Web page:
Mercy Carbonell

Instructor Mercy Carbonell stands in her classroom

"The idea of objects as carrying stories and meaning and intimacy and proximity has always mattered."

Tucked at the far end of the basement level of Phillips Hall, English Instructor Mercy Carbonell’s classroom is a visual invitation. There are books to look at for sure, stacks of them along every wall, but also vintage multilingual posters, framed team photos, ink drawings, a Native American dream catcher, even a half-bust mannequin sporting a scarf. All are items that Carbonell has accumulated during her 22-year career teaching and coaching at the Academy. 

"I love my room and sometimes I wish I could find ways to arrange all the clutter," she says. "Sometimes I wish I was not quite a hoarder of stories and art and student lives, but it might be best to let go and just be who I am."

She is a collector of stories, carefully preserved in the keepsakes that fill her room. "The idea of objects as carrying stories and meaning and intimacy and proximity has always mattered," she says. "I hold on to things so somehow I won’t forget the thing itself. ... I’m terrified of losing my memory." We visited Room 013 to learn more about a few of the pieces that can’t help but catch the eye.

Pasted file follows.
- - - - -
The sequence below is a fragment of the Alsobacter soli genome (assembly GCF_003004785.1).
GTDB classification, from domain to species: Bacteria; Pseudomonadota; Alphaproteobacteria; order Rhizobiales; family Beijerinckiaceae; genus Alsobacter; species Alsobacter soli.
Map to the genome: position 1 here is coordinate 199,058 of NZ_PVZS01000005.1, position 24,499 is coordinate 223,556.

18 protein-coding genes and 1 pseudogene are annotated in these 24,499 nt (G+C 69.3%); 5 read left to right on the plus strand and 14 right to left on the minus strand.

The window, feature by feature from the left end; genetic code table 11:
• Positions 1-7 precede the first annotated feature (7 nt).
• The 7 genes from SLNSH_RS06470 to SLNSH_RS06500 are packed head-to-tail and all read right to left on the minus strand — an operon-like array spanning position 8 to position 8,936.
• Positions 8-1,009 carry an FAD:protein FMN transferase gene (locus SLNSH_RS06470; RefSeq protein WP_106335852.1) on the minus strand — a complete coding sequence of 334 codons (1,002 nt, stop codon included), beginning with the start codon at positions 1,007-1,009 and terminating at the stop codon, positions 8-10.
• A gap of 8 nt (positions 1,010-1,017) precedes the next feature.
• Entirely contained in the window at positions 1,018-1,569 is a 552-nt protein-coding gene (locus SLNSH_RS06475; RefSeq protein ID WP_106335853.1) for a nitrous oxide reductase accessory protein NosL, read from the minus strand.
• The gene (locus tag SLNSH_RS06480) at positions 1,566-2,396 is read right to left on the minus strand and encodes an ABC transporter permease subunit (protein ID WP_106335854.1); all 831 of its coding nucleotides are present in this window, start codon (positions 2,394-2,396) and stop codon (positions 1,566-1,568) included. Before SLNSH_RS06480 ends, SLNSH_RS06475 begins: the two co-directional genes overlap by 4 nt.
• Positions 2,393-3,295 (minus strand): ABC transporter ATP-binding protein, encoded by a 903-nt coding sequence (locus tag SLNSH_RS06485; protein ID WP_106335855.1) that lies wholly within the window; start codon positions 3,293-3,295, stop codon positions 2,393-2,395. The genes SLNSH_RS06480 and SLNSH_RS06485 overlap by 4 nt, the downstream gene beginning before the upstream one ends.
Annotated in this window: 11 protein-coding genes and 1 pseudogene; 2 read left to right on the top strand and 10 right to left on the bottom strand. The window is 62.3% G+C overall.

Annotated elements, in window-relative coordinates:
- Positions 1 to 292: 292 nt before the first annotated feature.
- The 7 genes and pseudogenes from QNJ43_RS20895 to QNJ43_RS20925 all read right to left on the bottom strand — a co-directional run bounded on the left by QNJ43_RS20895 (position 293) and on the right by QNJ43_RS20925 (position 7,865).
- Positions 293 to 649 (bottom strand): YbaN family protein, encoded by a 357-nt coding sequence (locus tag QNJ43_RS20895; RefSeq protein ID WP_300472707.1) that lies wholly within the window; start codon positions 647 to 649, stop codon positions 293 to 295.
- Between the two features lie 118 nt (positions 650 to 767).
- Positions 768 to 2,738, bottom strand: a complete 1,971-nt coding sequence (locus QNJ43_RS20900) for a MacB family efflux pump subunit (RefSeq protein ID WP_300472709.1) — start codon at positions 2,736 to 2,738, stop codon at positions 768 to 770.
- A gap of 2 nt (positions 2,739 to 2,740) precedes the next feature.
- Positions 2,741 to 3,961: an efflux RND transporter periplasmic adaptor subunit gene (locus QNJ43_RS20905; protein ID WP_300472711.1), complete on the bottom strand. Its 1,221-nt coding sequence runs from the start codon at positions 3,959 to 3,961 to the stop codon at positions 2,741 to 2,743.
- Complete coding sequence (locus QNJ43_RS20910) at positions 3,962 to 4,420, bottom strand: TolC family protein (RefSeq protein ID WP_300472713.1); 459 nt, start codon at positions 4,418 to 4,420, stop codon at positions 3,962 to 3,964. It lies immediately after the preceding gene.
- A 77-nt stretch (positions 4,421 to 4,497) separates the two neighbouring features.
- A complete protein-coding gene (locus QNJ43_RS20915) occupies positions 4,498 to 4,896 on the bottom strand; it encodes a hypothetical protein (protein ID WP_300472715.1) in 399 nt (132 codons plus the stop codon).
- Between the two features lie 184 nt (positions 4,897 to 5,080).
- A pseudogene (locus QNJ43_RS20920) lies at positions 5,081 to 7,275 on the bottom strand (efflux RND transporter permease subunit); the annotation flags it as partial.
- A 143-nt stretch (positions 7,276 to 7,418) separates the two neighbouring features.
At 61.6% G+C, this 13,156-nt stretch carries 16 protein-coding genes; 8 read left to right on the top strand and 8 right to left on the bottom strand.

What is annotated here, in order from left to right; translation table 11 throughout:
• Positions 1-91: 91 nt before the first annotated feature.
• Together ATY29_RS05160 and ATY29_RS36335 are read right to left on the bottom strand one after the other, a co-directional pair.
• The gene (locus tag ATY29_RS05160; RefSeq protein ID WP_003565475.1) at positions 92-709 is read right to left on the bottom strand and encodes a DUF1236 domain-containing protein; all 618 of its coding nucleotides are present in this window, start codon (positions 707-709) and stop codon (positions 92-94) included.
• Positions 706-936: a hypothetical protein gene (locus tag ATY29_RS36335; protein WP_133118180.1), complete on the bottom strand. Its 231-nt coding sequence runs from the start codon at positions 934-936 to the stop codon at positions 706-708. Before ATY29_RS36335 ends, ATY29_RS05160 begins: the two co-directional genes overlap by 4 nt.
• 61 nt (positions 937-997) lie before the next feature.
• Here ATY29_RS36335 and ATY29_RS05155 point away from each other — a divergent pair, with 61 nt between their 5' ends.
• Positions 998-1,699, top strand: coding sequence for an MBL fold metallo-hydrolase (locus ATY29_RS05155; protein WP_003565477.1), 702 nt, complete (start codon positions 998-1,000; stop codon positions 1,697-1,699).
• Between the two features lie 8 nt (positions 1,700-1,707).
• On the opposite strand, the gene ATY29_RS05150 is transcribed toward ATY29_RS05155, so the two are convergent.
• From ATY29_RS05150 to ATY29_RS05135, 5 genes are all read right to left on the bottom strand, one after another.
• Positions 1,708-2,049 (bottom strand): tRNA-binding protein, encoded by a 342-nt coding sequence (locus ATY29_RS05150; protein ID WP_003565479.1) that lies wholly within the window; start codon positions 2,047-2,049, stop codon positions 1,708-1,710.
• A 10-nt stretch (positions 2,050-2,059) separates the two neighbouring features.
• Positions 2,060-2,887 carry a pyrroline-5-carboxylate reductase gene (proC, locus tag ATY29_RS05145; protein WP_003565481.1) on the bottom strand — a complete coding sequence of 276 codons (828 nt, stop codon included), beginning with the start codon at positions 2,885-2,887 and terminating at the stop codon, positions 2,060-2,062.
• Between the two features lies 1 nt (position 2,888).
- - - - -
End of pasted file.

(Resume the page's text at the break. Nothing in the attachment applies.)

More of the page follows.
— Wes LaFountain ’69

James Joyce
This quote from author James Joyce is attributed to "D.S.," or the "Dining Society," a group of boys who gathered for cooking lessons and conversation with Carbonell during her days as a faculty adviser in Dunbar Hall. "I love the history of etched names on the table and the moment when an alum comes in to find their name," she says.
Rubber ducks
The first rubber ducks floated into Carbonell’s life through her late partner Christine Robinson, a fellow English instructor. Over time, the ducks multiplied and by 1996 they famously started showing up in goal cages at field hockey practice. Carbonell has been a coach throughout her time at Exeter.
Homage to a colleague
Carbonell says she "would not be here [at Exeter]" if not for her friend and colleague Peter Greer ’58. He snapped this photo of an outdoor mural in San Francisco after 9/11. The large eyes provide a "wonderful entrée to an individual’s personality, character. ... An invitation to 'see inside,'" Carbonell says.
Spring in Love
These calcified pomegranates are part of a final art project Alex Fankuchen ’06 created for Carbonell’s senior elective course Spring in Love. "They have endured," she says. "I love that moment in [Virginia] Woolf’s "To the Lighthouse" when she writes about 'the thing is made that endures.'"

Editor's note: This article first appeared in the fall 2019 issue of The Exeter Bulletin.